Love hip-hop and video games? Then prepare to have your mind blown. Because we rounded up best and most funnest hip-hop video games of all time. So turn the music up in your headphones and let's go...
ToeJam and Earl
"ToeJam and Earl" for the Sega Genesis is arguably the first intersection between video games and hip-hop culture. The two title characters are hip-hop-obsessed aliens, and the soundtrack is worth spitting bars over to this day. The title spawned three sequels, including 2019's "ToeJam and Earl: Back in the Groove."
Rap Jam: Volume One
Released in 1995 by Motown Games, "Rap Jam: Volume One" put the hottest rappers of the time on the basketball court. So if you ever wondered who had a better finger roll between Queen Latifah and Warren G, this is the game for you. The "Volume One" moniker was a little too confident, as this was the would-be franchise's only entry.
PaRappa the Rapper
"PaRappa the Rapper" changed everything by putting rapping at the core of its gameplay mechanics. Using your PlayStation controller, you tap buttons in rhythm, making the title character rap his heart out. The game holds up to this day, with catchy and bizarre tunes ready to get stuck in your head.
Donkey Kong 64
Have you not experienced the opening song to "Donkey Kong 64," the iconic simian's entrance onto the Nintendo's 64? Depending on who you ask, it's either miserable schlock, campy fun or somewhere in the middle. "DK Rap," as it came to be known, apes old-school styles when introducing each character.
Wu-Tang: Shaolin Style
The Wu-Tang Clan and fighting video games seem like a perfect fit. The Staten Island rap group was always influenced by martial arts films and Eastern-flavored pop psychology, so why not smush it all together? Plus, Paradox Development created a revolutionary four-player fighting format for "Wu-Tang: Shaolin Style." Unfortunately, critical and fan reaction was mixed.
Jet Set Radio
In "Jet Set Radio," you play as Beat, a member of a radical inline skater/grafitti artist collective. You do dope tricks, make awesome art, run from the police and listen to some of the sickest video-game music you'll ever hear, a fusion of hip-hop, electronica, funk, and even some disco. Hip-hop luminaries like Mixmaster Mike and Jurassic 5 provided tracks for the game.
Combining the vibe of "Rap Jam: Volume One" with modern controls, the "NBA Street" series was a huge '00s success. The two-on-two games moved quickly and balanced strategy with accessibility. Plus, the game's aesthetics screamed hip-hop, from the old-school-leaning soundtrack to the announcer's swagger.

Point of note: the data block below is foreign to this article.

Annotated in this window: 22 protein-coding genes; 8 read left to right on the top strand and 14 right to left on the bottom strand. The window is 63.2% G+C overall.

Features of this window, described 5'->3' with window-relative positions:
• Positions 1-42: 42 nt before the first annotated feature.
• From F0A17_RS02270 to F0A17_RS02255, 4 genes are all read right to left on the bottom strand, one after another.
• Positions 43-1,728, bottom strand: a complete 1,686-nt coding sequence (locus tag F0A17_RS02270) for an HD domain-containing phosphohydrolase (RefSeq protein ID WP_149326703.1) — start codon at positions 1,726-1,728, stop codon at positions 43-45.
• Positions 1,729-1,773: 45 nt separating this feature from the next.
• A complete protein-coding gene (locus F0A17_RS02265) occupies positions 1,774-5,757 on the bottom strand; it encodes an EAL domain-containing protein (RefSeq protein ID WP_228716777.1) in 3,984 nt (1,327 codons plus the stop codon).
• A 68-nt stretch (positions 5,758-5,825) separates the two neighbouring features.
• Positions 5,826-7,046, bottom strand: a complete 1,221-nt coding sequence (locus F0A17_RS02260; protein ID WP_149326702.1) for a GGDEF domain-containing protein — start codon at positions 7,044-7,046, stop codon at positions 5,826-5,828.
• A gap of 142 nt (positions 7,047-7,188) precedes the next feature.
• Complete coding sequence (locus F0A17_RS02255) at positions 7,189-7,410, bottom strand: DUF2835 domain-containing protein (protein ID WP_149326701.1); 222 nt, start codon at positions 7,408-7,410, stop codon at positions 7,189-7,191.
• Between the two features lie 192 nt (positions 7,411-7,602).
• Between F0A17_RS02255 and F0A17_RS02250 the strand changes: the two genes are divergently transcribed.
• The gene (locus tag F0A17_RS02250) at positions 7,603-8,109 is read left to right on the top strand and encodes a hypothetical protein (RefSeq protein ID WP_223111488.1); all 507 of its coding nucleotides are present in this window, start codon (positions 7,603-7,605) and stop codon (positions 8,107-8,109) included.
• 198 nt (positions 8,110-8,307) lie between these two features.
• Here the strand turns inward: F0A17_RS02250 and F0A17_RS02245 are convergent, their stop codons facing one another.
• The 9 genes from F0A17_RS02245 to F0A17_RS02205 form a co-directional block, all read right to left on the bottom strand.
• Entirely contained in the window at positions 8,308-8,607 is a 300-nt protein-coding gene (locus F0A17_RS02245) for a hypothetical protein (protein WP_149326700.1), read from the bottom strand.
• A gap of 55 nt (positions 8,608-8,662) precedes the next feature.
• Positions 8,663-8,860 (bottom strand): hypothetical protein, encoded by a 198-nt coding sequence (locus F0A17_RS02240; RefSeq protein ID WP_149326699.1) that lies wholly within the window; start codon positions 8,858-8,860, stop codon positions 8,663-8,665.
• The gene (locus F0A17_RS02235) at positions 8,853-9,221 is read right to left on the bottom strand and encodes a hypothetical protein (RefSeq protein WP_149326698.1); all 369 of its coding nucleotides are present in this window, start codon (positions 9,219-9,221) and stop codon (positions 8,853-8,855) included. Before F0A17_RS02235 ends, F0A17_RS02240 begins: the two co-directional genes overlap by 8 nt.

PaRappa the Rapper 2
If "PaRappa the Rapper" is an underground mixtape, then tss PlayStation 2 sequel is a major-label debut. It's more refined and boasts higher production value, but doesn't sacrificed its predecessor's identity. In fact, many of its tweaks offer richer gaming experience: Depending on how well you do, the lyrics grow easier or harder, making for a unique playthrough every time.
Def Jam Vendetta
In the mid-'00s, hip-hop video games got dark and gritty. "Def Jam Vendetta" was grimy, violent and intense. This game threw a roster of officially licensed hip-hop artists and figures into the wrestling ring to beat the crap out of each other. It's fast-paced, has a bumpin' soundtrack, and boasts as much melodrama as any decent pro-wrestling storyline.
True Crime: Streets of LA
In "Streets of LA," you basically play through a '90s corrupt-cop movie (we mean that as a compliment), with gangsta rap underscoring every moment. Stars in the game include Christopher Walken, Gary Oldman, Michelle Rodriguez and freakin' Snoop Dogg.
Def Jam: Fight for NY
Here's the high point of the Def Jam video-game franchise. Sometimes bigger is better, and "Fight for NY" expands on everything good in "Vendetta." Wrestling matches became brutal street fights. Intead of just a few rappers, it has every rapper famous in 2004. And the melodramatic storylines grew into the most operatic hip-hop-meets-Shakespeare intensity you can imagine.
Grand Theft Auto: San Andreas
Every entry in the "Grand Theft Auto" franchise is a new high point. But for hip-hop heads, "San Andreas" is the apex. You get to play through a fictionalized version of '90s LA, ground zero for the culture's golden age. The game weaves through issues of race, crime, and police corruption while bumping the hardest tracks of the time.
50 Cent: Bulletproof